Fortunately my flight to Narita will have Polaris, and I’m looking forward to trying this out. It’s kind of weird in a way (or maybe it speaks volumes to how good United is at marketing) that this may be the product I’m most looking forward to reviewing.
United’s Polaris retrofitting may be slow, but don’t even get me started on United’s Polaris lounge situation. The redesigned lounges look beautiful in concept renders…
But as of today only the club in Chicago ORD is open. And United’s new Polaris product doesn’t even fly from ORD on a regular basis.
Therefore, even though I’m flying from United’s home base in SFO, I’ll be using the very underwhelming United Club. The Polaris Lounge SFO is supposed to be opening in “early 2018”, but I’ve been told not to be surprised if that date gets pushed.
No prizes for guessing that the hotel list will be extremely Starwood heavy, as I plod ever onwards towards Lifetime Platinum.
Unlike 2017’s RTW trip where I visited quite a few destinations where only Marriotts were available, 2018’s itinerary is very conducive to quick Platinum requalification.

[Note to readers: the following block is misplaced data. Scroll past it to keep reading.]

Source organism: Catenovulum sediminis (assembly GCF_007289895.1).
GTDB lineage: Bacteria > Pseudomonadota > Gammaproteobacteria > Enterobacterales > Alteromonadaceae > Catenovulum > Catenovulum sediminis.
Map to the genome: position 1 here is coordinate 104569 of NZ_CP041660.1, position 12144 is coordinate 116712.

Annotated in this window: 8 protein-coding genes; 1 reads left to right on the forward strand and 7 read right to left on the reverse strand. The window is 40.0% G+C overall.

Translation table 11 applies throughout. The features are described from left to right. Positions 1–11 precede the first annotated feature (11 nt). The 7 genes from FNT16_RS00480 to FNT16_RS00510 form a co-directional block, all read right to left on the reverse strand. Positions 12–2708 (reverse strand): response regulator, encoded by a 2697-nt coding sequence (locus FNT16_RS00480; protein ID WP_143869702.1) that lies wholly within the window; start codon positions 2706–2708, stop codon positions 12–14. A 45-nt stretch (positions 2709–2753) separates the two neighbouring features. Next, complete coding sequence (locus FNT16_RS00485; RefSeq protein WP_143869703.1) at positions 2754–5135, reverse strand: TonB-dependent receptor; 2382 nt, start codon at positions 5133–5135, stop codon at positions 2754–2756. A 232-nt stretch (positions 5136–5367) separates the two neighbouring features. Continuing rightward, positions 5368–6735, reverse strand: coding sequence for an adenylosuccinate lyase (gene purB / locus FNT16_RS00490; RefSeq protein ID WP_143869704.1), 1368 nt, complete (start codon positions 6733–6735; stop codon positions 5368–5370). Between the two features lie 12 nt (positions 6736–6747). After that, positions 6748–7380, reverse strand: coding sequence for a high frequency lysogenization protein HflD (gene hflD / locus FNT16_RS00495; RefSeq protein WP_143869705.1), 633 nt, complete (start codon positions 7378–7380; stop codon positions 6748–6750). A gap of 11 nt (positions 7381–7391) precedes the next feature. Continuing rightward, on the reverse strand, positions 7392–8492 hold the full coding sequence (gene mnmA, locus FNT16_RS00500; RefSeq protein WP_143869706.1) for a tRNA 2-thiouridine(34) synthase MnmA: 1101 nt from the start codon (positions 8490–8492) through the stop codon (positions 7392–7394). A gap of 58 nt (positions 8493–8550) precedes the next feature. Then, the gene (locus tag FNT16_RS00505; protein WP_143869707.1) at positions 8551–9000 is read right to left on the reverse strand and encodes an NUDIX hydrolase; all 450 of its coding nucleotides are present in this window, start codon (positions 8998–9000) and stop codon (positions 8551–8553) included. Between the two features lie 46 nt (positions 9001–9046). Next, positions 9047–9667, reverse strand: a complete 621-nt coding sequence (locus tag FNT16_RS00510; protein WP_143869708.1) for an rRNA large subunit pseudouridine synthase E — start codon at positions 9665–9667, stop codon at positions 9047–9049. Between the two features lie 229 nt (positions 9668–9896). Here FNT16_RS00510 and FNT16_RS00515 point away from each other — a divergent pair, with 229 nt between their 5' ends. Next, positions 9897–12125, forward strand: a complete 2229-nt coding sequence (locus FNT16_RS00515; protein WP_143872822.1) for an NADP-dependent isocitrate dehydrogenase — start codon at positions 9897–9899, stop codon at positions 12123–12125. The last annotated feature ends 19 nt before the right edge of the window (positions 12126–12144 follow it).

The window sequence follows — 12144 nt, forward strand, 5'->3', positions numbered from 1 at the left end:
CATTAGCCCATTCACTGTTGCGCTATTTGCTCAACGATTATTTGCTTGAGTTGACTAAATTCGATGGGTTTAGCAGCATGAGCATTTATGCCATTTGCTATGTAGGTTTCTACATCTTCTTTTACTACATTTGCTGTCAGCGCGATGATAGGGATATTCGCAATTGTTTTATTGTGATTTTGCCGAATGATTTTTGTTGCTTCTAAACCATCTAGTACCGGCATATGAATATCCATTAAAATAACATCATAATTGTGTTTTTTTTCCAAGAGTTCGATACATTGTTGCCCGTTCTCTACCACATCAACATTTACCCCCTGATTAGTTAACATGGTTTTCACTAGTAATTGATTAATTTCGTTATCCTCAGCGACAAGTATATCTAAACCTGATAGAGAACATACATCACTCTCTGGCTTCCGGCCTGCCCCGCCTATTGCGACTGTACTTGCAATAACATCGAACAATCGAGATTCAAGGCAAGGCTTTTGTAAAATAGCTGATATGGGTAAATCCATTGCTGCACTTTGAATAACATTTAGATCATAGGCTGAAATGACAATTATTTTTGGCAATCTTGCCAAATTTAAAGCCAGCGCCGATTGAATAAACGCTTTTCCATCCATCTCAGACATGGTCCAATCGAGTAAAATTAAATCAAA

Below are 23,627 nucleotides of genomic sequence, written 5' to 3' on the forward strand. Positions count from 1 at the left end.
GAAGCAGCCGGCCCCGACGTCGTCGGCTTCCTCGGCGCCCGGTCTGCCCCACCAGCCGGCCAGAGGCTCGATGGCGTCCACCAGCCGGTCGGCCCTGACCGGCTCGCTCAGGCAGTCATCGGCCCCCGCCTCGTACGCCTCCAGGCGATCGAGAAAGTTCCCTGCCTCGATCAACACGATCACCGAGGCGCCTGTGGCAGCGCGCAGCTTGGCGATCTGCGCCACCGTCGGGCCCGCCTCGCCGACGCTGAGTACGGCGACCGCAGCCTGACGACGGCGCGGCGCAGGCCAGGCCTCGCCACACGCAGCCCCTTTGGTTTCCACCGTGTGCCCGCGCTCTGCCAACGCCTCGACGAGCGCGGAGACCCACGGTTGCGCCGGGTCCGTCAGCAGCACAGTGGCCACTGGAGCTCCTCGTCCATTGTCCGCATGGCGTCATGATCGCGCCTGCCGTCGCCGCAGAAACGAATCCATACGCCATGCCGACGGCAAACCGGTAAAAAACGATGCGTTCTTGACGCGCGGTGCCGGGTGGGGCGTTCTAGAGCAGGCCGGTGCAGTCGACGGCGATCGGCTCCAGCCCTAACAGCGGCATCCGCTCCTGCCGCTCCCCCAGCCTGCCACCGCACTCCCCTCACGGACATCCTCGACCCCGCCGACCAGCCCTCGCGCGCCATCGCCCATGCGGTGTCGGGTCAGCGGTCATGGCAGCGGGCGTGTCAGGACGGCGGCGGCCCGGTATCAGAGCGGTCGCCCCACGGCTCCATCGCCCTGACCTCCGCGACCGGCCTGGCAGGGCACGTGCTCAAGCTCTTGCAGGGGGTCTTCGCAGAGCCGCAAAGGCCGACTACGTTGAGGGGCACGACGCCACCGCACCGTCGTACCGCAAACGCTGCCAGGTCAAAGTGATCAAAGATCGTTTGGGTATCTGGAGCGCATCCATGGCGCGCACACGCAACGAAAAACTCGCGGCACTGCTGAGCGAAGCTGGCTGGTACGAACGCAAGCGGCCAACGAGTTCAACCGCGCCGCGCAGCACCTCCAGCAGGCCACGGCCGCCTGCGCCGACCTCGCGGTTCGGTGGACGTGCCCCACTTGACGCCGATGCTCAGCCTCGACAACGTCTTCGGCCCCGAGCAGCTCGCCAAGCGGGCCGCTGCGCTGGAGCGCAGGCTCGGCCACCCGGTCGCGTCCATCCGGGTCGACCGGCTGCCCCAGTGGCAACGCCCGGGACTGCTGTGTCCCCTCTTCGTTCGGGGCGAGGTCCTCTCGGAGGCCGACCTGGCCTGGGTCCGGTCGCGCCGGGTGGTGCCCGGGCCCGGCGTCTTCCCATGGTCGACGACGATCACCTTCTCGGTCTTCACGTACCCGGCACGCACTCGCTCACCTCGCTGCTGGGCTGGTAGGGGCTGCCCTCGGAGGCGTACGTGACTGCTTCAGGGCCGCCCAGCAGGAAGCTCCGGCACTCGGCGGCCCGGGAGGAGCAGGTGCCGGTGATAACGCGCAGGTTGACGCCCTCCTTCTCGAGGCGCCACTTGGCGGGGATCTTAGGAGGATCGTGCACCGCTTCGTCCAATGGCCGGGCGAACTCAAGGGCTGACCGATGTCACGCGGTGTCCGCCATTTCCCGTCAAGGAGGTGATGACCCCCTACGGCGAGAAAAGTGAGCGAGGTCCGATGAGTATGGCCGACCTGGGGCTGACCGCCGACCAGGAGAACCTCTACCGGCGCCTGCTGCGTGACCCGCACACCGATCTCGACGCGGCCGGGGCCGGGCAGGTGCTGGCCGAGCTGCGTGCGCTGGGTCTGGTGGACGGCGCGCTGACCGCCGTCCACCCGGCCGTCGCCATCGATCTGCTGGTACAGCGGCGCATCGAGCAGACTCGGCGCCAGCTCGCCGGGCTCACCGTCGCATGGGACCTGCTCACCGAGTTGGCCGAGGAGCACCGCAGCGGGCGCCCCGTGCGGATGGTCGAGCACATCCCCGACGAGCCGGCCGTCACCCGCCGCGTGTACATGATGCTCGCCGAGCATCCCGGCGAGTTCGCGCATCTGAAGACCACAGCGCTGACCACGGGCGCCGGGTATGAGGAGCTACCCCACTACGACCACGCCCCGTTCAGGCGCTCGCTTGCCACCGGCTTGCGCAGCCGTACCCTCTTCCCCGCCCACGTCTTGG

What did surprise me was how on the ball some overseas Starwood properties are. For example, I made a booking at the Sheraton Amman and used my Your24 benefit to request a 11pm check-in and check-out (on account of my flight timings). Within 20 minutes I got an approval email. That’s got to be some sort of record.
Or consider the Sheraton Kampala (I’ll be at a lot of Sheratons…). Most Starwood properties will process upgrades ~24 hours out. The Sheraton Kampala has already upgraded my stay in late January to a suite, as I can see from the website.
Other potential gems include the San Cristobal Tower in Santiago…
And the Cosmo Hotel Berlin, which will be my first ever stay at a Design Hotels property.
I was pleased to find out that Starwood would have consecutive promotions for the first time in a long time. The current Explore More promotion (500/1000 bonus points per stay) ends 15 January, but from 16 January a new promotion starts that offers double Starpoints from the second stay and 500 bonus points where the stay includes a weekend night.
I generally don’t like being away from home so long, but I can think of many worse ways to be spending it. As always, if there’s anything in particular you’re curious about any of the products I’m going to be reviewing feel free to reach out and I’ll try to pay more attention to that particular aspect during the trip.
Being away for the whole of January means I’ll need to find a stand-in for the Monthly Miles Meetup, and you can expect some details to follow on that shortly. I’d like to believe that people attend these things to share insights and knowledge, not to ogle my perfectly sculpted body, and therefore there should be no problem securing one of Fred, Jeriel or Louis to facilitate this. The meetup. Not the ogling.